by Joseph L. Jones and Anita M. Flynn, published 1993 by A K Peters Ltd, grew out of the research done in Rod Brooks' Mobile Robotics Group at the MIT Artificial Intelligence Lab from 1984 to 1992. It started out as a Robot Building Manual for the lab's 1989 Robot Talent Show, where students were given kits of parts and computers and instructed to build robots of their own design, inventing and solving new problems as they went along. The Manual was then revised so as to be understandable to the novice robot builder, published as Mobile Robots, and was used as a textbook in several high schools and colleges.

The book was designed to appeal to as broad an audience as possible. It contains detailed instructions for the building of TuteBot, a simple robot designed as a tutorial, and Rug Warrior, a more advanced model containing its own programmable microprocessor. In between, the book ranges in detail from simple robotics theory to advanced schematics, including a complete program for Rug Warrior written in a variant of C.

Advanced chapters include detailed discussions on computational hardware, the strengths and weaknesses of locomotion systems (including motors), the different types of available sensors and power supplies. To encourage the imagination, the book includes photos and descriptions of several of MIT AI Lab's (then) current robotics projects, including Attila and Genghis, two six-legged walking robots (Attila, I think, is substantially larger than Ghenghis, which is shoebox sized), Squirt and Goliath, the (then) world record-holder as the world's smallest autonomous robot.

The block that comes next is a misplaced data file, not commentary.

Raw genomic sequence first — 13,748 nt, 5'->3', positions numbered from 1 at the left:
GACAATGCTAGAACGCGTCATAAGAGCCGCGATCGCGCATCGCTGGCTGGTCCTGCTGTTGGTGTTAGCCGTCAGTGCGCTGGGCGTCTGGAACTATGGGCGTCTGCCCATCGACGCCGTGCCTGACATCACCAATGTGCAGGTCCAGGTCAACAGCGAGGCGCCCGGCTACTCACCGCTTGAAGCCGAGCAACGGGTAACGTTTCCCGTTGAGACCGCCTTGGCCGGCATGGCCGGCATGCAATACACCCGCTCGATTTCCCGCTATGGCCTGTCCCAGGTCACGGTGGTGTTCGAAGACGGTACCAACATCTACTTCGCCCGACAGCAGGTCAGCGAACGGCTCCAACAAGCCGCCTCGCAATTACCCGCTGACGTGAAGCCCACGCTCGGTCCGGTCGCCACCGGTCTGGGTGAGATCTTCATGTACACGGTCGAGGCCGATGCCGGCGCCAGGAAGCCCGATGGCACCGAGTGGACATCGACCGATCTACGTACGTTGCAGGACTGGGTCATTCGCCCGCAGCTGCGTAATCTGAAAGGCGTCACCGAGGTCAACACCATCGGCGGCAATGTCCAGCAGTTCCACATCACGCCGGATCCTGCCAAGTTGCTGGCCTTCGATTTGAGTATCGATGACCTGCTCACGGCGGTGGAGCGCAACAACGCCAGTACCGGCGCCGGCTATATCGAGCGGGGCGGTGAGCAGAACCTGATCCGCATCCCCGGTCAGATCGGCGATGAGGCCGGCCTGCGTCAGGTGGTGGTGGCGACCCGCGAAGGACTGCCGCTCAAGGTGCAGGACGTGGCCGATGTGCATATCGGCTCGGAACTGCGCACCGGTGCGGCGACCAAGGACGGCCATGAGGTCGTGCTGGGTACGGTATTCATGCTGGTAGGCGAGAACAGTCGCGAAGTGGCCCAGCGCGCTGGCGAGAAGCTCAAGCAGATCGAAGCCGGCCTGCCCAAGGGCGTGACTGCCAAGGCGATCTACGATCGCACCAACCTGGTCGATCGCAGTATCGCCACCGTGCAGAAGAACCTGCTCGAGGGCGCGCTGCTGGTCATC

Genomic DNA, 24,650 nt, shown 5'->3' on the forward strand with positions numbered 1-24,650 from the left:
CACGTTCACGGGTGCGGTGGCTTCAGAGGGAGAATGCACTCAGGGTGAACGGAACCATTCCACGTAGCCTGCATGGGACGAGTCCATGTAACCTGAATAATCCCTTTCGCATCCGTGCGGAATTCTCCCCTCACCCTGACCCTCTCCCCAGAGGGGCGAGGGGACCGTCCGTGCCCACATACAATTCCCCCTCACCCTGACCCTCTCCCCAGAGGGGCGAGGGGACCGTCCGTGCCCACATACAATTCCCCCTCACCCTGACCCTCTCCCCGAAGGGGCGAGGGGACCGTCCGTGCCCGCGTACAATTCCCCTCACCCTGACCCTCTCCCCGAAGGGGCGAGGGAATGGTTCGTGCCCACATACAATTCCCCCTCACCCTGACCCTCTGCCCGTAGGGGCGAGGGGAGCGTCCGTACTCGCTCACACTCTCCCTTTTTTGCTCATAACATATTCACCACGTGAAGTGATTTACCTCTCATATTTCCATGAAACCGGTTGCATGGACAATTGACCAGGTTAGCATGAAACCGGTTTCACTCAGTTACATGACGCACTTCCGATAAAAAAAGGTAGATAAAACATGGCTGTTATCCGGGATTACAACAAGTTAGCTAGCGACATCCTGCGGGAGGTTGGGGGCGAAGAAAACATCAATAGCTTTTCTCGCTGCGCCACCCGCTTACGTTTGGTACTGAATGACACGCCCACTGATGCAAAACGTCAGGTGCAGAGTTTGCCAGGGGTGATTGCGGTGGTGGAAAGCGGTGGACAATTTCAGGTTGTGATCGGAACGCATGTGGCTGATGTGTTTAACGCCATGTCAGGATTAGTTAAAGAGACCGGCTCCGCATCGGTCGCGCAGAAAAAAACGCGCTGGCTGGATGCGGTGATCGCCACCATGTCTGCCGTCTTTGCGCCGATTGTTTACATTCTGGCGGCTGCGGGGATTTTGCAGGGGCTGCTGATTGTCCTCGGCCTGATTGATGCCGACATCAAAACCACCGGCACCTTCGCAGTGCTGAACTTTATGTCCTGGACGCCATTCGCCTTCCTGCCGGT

For the beginner, Mobile Robots is an invaluable tool, containing instructions on simple soldering techniques, how to build prototypes, and a substantial list of dealers and suppliers for electronic equipment and parts. One notable feature is the recommendation of LEGO building blocks as a structural component, which may have been a major factor leading to the introduction of LEGO Mindstorms in 1998.